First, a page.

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iPhone 11 has a secret feature that you might not appreciate until the iPhone 12 launches

Published Sep 26th, 2019 6:50AM EDT
iPhone 11 Pro vs. iPhone XS
Image: Apple Inc.

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The iPhone 11 phones are already a hit for the company, selling a lot better than their predecessors, according to different analysts. Stock for several iPhone 11, 11 Pro, and 11 Pro Max versions was depleted soon after preorders kicked off, with the new colors being the most popular among those people who preordered one — Midnight Green for the Pro phones, and Green and Purple for the iPhone 11. We also saw plenty of reviews that said the same thing, that iPhone 11 is the best iPhone ever made, without question, and a tough phone to beat by Android rivals. iFixit’s teardown, drop and durability tests, benchmarks, camera reviews and comparisons, and battery life tests all followed, revealing several of the iPhone 11 series’ features. But it turns out there’s one more iPhone 11 secret feature you should know about, one you might only appreciate come next year when the major iPhone 12 redesign arrives.

Several leaks already claim the iPhone 12 will bring a few notable features that will certainly help push upgrades. We’re looking at an iPhone 4-like design and 5G support, which should be enough to convince people to buy a brand new iPhone. Once that iPhone 12 launches, however, the iPhone 11 will become more affordable, and I’m not just talking about Apple’s official iPhone stock.

The used iPhone market will be flooded by all sorts of older iPhones, including the iPhone 11 and Pro versions that will be a lot cheaper to buy for the iPhone fan that doesn’t want to pay full price for the handset. And here comes Apple’s secret iPhone 11 feature into play.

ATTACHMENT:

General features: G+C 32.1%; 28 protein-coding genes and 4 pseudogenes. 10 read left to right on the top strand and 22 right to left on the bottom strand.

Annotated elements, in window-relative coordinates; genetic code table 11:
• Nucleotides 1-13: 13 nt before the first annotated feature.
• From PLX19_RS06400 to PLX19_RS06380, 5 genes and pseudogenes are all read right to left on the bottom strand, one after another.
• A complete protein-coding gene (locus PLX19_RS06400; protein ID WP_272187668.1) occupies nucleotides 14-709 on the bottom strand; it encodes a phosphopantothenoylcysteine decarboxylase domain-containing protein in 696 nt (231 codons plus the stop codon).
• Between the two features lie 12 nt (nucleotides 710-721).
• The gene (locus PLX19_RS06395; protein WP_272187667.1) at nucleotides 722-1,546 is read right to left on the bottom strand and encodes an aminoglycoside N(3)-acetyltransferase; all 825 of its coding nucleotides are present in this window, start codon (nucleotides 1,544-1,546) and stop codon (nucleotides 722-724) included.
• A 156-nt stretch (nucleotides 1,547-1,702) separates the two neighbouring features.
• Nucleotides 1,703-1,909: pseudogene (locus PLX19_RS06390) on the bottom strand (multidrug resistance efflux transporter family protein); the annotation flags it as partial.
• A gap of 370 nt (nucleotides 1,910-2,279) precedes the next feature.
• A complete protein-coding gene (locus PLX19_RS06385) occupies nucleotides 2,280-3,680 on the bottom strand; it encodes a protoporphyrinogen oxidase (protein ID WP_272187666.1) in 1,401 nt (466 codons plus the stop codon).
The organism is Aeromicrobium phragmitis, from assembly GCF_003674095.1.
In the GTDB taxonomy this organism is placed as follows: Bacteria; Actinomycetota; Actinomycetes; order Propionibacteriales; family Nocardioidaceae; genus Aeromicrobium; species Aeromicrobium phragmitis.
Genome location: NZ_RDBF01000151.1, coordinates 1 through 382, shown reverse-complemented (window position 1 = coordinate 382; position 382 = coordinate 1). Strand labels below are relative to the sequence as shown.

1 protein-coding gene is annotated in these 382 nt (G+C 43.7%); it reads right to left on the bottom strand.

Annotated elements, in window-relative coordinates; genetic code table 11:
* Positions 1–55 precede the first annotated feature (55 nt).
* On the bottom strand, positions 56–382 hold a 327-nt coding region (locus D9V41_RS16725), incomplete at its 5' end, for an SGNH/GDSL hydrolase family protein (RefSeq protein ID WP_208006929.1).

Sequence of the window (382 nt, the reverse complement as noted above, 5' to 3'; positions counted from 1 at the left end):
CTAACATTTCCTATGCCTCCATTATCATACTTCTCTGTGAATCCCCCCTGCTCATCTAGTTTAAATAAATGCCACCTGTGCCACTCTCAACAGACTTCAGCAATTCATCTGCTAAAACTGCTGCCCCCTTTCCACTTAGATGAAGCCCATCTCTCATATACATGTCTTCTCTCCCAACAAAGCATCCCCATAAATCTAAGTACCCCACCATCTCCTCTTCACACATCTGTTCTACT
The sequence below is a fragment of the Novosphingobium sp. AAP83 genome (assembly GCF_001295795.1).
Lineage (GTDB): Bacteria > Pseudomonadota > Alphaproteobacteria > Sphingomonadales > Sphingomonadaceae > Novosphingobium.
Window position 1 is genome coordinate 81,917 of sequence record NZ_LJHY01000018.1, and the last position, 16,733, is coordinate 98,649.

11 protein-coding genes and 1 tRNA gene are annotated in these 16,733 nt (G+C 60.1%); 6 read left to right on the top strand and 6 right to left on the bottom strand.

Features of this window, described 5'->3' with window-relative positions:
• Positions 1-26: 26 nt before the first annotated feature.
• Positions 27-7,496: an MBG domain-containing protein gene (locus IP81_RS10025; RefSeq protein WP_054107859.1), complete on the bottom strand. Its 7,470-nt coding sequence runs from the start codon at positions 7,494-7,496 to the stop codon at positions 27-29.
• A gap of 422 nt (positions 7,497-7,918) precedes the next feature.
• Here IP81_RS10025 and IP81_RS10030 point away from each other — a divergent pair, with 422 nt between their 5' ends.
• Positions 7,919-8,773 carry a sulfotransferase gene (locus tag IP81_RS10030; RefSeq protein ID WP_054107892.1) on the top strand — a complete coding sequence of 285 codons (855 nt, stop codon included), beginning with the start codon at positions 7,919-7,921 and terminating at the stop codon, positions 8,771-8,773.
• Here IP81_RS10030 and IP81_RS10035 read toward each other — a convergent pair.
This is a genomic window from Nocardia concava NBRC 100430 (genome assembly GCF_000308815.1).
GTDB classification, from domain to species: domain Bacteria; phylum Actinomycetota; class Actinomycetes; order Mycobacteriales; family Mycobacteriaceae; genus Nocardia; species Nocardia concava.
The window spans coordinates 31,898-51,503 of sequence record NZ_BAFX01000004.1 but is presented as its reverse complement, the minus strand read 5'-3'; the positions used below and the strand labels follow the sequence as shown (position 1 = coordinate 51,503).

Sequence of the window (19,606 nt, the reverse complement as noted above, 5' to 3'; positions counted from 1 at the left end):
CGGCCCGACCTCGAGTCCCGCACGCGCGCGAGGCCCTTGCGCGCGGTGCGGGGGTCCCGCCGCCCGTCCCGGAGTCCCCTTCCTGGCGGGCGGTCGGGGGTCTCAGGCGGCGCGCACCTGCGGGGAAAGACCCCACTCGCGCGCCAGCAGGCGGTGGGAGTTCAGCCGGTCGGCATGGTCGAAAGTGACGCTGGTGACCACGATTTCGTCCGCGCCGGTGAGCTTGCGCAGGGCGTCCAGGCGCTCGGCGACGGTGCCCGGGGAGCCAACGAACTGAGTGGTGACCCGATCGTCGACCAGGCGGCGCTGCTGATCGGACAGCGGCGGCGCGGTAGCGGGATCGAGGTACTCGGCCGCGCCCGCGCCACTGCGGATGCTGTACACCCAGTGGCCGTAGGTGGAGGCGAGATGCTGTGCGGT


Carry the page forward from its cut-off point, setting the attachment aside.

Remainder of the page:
A newly discovered support document indicates that Apple will display warnings if the phone is rocking a display the operating system can’t verify as genuine. Considering the iPhone 11 Pro and 11 Pro Max feature the best OLED displays out there, buyers of second-hand 11 Pro models should definitely be aware of the feature.

Initially, the notification will be display on the Lock screen for four days, then in the Settings app for 15 days. After that, you’ll have to remember this path: Settings > General > About, as it’s there that you’ll find the warning:

Image source: Apple Inc.

The warning applies only to iPhone 11 models, including the Pro versions, so you won’t see similar notifications on older hardware, not even the iPhone XS series.

Right to repair advocates might criticize the move, as it can be seen as another way Apple is blocking third-party repair shops from servicing the iPhone.

But considering how important the screen is for a phone, and how expensive iPhone displays are, especially the OLED variety, the notification is good news for users. Even if you’re not in the market for used iPhones, and you simply want to replace the broken screen of an iPhone 11, you’ll benefit from the warning. That’s because you’ll be able to verify whether the shop you hired to replace the broken screen used genuine parts. iPhone 11 models did well in drop tests, but the screen isn’t going to survive all accidental drops.

That said, the iPhone will continue to function as intended even if it doesn’t have a genuine screen. Apple does explain that nongenuine displays may come with several issues that might affect the user experience, including multitouch, True Tone, color experience, brightness, and battery life.

Apple addresses battery safety in the document, saying that screen “repairs that don’t properly replace screws or cowlings might leave behind loose parts that could damage the battery, cause overheating, or result in injury” — read the full support document here

Chris Smith Senior Writer

Chris Smith has been covering consumer electronics ever since the iPhone revolutionized the industry in 2008. When he’s not writing about the most recent tech news for BGR, he brings his entertainment expertise to Marvel’s Cinematic Universe and other blockbuster franchises.

Outside of work, you’ll catch him streaming almost every new movie and TV show release as soon as it's available.